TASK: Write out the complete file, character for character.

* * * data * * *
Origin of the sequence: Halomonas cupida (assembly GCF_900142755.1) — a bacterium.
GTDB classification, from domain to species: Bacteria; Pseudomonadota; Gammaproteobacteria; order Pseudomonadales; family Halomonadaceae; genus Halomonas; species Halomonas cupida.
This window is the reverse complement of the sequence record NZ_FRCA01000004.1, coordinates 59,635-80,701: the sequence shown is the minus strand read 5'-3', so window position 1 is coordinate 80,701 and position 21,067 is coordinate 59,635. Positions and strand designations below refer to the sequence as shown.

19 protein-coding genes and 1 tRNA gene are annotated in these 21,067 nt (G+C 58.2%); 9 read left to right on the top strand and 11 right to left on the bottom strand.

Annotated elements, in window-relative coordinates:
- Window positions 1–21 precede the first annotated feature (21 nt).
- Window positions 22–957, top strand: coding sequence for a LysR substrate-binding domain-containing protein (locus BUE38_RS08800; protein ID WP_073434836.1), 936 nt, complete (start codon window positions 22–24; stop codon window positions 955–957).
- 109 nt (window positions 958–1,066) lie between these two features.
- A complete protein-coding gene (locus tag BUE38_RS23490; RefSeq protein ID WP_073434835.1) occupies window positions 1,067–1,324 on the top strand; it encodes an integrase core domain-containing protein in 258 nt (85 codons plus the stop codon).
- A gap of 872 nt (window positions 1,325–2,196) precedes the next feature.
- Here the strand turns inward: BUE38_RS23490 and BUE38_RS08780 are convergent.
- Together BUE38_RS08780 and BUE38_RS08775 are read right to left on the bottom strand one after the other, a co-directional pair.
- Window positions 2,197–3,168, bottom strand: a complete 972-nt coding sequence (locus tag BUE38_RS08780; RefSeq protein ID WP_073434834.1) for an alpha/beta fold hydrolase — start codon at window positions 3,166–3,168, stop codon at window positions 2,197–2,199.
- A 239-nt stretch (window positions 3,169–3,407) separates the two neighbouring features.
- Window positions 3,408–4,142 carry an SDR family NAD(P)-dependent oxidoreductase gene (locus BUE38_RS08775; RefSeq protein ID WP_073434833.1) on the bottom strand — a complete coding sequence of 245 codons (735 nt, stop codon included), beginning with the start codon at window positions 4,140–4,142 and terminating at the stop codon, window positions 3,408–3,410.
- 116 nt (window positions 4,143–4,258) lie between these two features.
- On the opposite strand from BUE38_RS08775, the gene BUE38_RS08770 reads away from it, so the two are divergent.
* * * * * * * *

Origin of the sequence: Halomonas cupida (assembly GCF_900142755.1) — a bacterium.
GTDB classification, from domain to species: Bacteria; Pseudomonadota; Gammaproteobacteria; order Pseudomonadales; family Halomonadaceae; genus Halomonas; species Halomonas cupida.
This window is the reverse complement of the sequence record NZ_FRCA01000004.1, coordinates 59,635-80,701: the sequence shown is the minus strand read 5'-3', so window position 1 is coordinate 80,701 and position 21,067 is coordinate 59,635. Positions and strand designations below refer to the sequence as shown.

19 protein-coding genes and 1 tRNA gene are annotated in these 21,067 nt (G+C 58.2%); 9 read left to right on the top strand and 11 right to left on the bottom strand.

Annotated elements, in window-relative coordinates:
- Window positions 1–21 precede the first annotated feature (21 nt).
- Window positions 22–957, top strand: coding sequence for a LysR substrate-binding domain-containing protein (locus BUE38_RS08800; protein ID WP_073434836.1), 936 nt, complete (start codon window positions 22–24; stop codon window positions 955–957).
- 109 nt (window positions 958–1,066) lie between these two features.
- A complete protein-coding gene (locus tag BUE38_RS23490; RefSeq protein ID WP_073434835.1) occupies window positions 1,067–1,324 on the top strand; it encodes an integrase core domain-containing protein in 258 nt (85 codons plus the stop codon).
- A gap of 872 nt (window positions 1,325–2,196) precedes the next feature.
- Here the strand turns inward: BUE38_RS23490 and BUE38_RS08780 are convergent.
- Together BUE38_RS08780 and BUE38_RS08775 are read right to left on the bottom strand one after the other, a co-directional pair.
- Window positions 2,197–3,168, bottom strand: a complete 972-nt coding sequence (locus tag BUE38_RS08780; RefSeq protein ID WP_073434834.1) for an alpha/beta fold hydrolase — start codon at window positions 3,166–3,168, stop codon at window positions 2,197–2,199.
- A 239-nt stretch (window positions 3,169–3,407) separates the two neighbouring features.
- Window positions 3,408–4,142 carry an SDR family NAD(P)-dependent oxidoreductase gene (locus BUE38_RS08775; RefSeq protein ID WP_073434833.1) on the bottom strand — a complete coding sequence of 245 codons (735 nt, stop codon included), beginning with the start codon at window positions 4,140–4,142 and terminating at the stop codon, window positions 3,408–3,410.
- 116 nt (window positions 4,143–4,258) lie between these two features.
- On the opposite strand from BUE38_RS08775, the gene BUE38_RS08770 reads away from it, so the two are divergent.